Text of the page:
The American Society of Cinematographers

Loyalty • Progress • Artistry
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Return to Table of Contents September 2009 Return to Table of Contents
The Baader Meinhof Complex
Presidents Desk
Production Slate
CAS Part 2
ASC Close-Up
DVD Playback
Dark Blue
Mad Men
Repulsion (1965)
Blu-ray Edition
1.66:1 (High Definition 1080p)
Digital Monaural, LPCM 1.0
The Criterion Collection, $39.95

“Are you asleep?” squawks the irritated matron when she notices her young manicurist, Carol (Catherine Deneuve), seems lost in a daze. Indeed, the beautiful 19-year-old, who has an unfortunate penchant for biting her own nails, is in an increasingly precarious emotional state most people, including Helene (Yvonne Furneaux), her older sister, do not notice. Carol seems particularly distressed because Helene’s married boyfriend, Michael (Ian Hendry), has been spending the night lately, and the sounds of their lovemaking are waking Carol and making her uncomfortable, exacerbating her nervous tension. She is also upset because Helene and Michael are going on a weeklong holiday in Italy, leaving her alone in the flat.

After Helene and Michael leave, Carol stumbles to work along the streets of London, nervously aware of the men who stare at her and are transfixed by her beauty but put off by her awkward demeanor, all except persistent Colin (John Fraser) who repeatedly asks the strange beauty out and eventually succeeds in giving her a ride home, leading to a kiss. Carol’s response to his advance leads her to flee from his car to the dark safety of her apartment, where she can scrub her teeth and wash off the revulsion she feels. Her generally sleepless night is marked by the faint sounds of her neighbors in other apartments and the endless ticking of her bedside clock.

Later Carol is so lost in her own fog at work, she accidentally cuts the finger of a client, leading her supervisor to send her home. Eventually, Carol finds herself succumbing to her own paranoia as the walls of the flat seem to be cracking open in a strange life of their own. As she falls deeper into a psychotic state, Carol finds hands reaching out of the cracks in the apartment walls, and she is awakened by the specter of a man in her bed whose violent embrace she cannot escape. Finally, confused and terrified, she pulls the shades closed to keep the light from getting in. She is certainly not ready to deal with company when lovesick, guilt-ridden Colin comes to call or when, hours later, the landlord stops by for the rent and her irrational state drives her to homicidal violence.

In director Roman Polanski’s celebrated second feature, Repulsion, he created the first of his three sensational tales of suspense that befall urban apartment dwellers, the others being Rosemary’s Baby (1968) and The Tenant (1976). So impressed with the warm, monochromatic tones in Dr. Strangelove (1964), Polanski enlisted cinematographer Gilbert Taylor, BSC (Frenzy, The Omen), to bring his first foray into paranoid horror to life. Taylor and Polanski worked out a visual schematic for the film that included sharp contrasts and an increasing use of wide-angle lenses to bring Carol’s distorted views to life. Taylor kept photographic details as realistic as possible and then slowly added elements of the surreal to the lighting and point of view to slide everything frighteningly askew. Taylor and Polanski would work together again on Cul-de-sac (1966) and Macbeth (1971). Taylor’s body of work would eventually win the BSC’s Lifetime Achievement Award in 2001 and the ASC’s International Award in 2006.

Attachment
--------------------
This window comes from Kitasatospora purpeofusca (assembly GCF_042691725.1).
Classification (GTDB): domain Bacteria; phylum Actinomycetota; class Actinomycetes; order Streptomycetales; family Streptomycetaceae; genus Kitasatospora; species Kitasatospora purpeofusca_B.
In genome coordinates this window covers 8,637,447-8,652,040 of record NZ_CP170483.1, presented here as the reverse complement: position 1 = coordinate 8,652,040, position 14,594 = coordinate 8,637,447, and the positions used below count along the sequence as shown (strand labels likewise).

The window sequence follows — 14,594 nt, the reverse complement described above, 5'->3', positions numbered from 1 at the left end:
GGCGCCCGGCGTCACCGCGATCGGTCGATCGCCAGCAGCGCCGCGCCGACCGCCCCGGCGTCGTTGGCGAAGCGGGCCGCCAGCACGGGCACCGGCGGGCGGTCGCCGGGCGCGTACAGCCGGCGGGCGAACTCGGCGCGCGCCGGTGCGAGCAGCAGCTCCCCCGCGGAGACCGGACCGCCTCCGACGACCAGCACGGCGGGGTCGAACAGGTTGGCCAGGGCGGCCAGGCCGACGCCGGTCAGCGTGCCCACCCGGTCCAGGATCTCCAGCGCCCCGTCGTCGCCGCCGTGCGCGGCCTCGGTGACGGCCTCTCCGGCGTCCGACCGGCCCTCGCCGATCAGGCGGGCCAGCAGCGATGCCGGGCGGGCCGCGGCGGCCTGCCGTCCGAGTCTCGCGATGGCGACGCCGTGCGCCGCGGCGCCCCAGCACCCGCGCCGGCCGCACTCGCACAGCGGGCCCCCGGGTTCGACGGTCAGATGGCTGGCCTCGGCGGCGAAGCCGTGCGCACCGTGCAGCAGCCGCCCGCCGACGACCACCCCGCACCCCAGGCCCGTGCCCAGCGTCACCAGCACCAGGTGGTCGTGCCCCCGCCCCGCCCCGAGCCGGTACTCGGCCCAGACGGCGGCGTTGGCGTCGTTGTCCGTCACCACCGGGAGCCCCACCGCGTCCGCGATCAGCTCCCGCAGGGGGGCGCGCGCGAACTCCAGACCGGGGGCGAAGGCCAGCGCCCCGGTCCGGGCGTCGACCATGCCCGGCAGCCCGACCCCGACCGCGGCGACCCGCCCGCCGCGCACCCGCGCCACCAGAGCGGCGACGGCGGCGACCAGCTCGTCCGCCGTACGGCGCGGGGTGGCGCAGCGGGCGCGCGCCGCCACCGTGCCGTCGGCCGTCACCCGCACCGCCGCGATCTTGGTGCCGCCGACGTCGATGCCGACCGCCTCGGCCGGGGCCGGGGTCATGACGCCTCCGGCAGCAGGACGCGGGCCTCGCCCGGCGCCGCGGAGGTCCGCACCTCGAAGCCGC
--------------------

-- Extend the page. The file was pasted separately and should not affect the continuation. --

The Criterion Collection has recently released an excellent high-definition, Blu-ray version of this landmark thriller. Making the most of the 1080p visual capabilities, the image is crisp and vivid throughout, with just enough visible film grain to show some of the budgetary constrictions of the production. Taylor’s elaborate gray scale and excellent contrasts are always presented accurately, breathing appropriately demented life to the images. With solid black levels and remarkable sharpness throughout, Repulsion has never looked better on home screens. The film’s intensely creative, dense soundtrack has been carefully restored, cleaned of any age-related defects, and is excellent, if just a tad low, requiring minor volume adjustments.

Criterion offers impressive supplements, including an excellent, feature-length commentary shared by Polanski and Deneuve from their excellent 1994 laser-disc presentation. Other than the original theatrical trailer, all new supplements include a 25-minute, 2003 documentary, A British Horror Film, featuring interviews with Polanski and Taylor, among others, and a 22-minute, on-set documentary, made for French television in 1964. Finally, an interesting historical essay is provided by scholar Bill Horrigan.

This macabre and disturbing modern classic helped solidify Polanski as one of the world’s most important directors as well as giving a jump start to the career of its young star, Deneuve. Carol’s unusual paranoia has been expertly mounted here in this flawless new presentation that will bring a new generation of fans to the brink of madness with her. These lingering images of isolation and emotional breakdown remain some of cinema’s most powerful and often imitated.

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